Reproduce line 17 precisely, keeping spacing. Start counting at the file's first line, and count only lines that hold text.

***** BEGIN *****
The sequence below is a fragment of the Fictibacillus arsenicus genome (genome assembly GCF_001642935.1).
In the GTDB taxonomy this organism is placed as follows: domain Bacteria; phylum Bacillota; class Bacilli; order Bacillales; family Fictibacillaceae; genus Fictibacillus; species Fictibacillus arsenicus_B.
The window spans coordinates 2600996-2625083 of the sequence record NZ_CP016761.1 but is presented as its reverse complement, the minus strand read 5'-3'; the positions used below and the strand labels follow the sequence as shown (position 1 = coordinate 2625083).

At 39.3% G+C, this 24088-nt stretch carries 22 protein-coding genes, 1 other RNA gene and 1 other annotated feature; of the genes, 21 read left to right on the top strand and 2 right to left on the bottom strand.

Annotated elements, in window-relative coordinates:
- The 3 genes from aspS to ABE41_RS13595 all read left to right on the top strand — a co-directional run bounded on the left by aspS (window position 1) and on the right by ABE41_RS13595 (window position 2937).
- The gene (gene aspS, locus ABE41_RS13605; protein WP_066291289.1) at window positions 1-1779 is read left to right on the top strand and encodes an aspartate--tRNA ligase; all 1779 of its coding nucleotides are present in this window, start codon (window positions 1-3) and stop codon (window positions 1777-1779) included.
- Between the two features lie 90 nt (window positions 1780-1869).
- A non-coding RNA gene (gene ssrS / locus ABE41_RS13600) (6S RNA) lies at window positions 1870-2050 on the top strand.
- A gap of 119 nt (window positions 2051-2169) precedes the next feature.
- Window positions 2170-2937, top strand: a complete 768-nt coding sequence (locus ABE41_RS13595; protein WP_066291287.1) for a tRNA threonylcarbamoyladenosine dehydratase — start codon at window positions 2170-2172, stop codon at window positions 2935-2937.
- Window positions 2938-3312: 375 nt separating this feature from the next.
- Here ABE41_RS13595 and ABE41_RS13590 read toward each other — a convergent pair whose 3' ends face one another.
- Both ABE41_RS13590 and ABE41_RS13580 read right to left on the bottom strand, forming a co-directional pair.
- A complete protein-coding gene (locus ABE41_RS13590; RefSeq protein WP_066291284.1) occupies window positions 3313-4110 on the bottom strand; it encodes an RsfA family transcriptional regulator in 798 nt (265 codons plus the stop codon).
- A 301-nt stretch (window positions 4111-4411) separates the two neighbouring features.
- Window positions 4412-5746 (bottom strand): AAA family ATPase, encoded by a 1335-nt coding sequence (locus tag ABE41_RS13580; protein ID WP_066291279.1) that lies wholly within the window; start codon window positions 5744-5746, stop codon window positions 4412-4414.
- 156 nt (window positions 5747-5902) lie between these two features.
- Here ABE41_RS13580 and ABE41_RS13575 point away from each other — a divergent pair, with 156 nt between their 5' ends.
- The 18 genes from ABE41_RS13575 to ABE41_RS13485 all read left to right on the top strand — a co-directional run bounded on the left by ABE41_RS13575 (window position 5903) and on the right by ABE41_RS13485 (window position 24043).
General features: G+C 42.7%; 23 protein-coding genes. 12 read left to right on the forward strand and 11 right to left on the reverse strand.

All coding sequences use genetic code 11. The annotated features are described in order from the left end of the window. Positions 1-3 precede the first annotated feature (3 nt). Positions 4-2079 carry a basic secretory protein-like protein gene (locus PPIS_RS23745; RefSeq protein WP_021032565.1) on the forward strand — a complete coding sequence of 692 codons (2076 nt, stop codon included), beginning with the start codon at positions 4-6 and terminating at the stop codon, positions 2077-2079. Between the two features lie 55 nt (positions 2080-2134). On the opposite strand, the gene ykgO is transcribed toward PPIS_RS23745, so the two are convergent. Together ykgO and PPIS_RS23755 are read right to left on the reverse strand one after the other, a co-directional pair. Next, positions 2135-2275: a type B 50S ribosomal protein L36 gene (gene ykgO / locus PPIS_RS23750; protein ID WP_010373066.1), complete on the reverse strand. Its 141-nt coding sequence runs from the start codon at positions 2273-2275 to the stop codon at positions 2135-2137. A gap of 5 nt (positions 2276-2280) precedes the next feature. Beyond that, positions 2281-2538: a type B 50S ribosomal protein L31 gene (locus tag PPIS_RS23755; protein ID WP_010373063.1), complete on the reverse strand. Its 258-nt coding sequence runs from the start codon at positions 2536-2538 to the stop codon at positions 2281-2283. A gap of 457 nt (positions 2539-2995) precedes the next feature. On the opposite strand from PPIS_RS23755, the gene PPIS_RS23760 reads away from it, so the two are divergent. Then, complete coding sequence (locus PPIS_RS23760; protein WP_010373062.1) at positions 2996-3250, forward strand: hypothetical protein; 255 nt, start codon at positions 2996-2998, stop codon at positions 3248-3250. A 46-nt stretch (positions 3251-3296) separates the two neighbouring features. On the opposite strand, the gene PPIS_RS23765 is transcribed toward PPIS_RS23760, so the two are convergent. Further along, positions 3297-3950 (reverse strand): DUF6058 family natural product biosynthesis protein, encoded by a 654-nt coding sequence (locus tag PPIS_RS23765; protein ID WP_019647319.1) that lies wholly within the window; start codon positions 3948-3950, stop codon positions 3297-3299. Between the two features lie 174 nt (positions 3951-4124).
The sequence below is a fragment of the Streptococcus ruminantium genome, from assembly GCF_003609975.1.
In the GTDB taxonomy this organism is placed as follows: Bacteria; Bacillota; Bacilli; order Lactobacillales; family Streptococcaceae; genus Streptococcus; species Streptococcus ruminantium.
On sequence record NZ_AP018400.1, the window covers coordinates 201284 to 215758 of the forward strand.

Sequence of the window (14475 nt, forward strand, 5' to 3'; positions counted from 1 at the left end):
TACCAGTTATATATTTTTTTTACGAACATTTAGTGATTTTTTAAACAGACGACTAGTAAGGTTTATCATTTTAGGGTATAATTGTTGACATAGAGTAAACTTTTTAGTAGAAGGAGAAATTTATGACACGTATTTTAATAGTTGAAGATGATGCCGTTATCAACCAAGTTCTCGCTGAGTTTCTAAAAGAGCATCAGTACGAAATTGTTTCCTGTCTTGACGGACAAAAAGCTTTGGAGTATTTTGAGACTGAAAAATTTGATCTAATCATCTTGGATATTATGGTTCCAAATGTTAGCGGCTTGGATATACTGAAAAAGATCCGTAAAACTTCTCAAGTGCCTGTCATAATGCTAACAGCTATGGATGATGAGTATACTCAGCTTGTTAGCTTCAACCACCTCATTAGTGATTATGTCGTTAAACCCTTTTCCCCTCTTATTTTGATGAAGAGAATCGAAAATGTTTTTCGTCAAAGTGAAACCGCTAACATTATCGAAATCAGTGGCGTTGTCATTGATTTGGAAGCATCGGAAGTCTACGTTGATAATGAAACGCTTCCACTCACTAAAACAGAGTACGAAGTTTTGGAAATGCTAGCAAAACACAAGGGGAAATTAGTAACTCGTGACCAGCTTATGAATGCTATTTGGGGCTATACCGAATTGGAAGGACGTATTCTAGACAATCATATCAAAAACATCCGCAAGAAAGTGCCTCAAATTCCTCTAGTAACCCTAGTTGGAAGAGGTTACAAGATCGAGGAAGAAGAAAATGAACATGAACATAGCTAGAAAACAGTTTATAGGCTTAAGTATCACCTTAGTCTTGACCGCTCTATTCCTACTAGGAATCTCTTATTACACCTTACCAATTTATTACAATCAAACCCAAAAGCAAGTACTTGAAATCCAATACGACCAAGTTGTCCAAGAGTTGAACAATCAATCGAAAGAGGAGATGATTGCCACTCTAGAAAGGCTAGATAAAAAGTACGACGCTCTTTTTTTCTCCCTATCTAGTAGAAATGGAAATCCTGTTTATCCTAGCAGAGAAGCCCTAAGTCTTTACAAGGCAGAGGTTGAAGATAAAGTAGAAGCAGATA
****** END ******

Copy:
- Window positions 4412-5746 (bottom strand): AAA family ATPase, encoded by a 1335-nt coding sequence (locus tag ABE41_RS13580; protein ID WP_066291279.1) that lies wholly within the window; start codon window positions 5744-5746, stop codon window positions 4412-4414.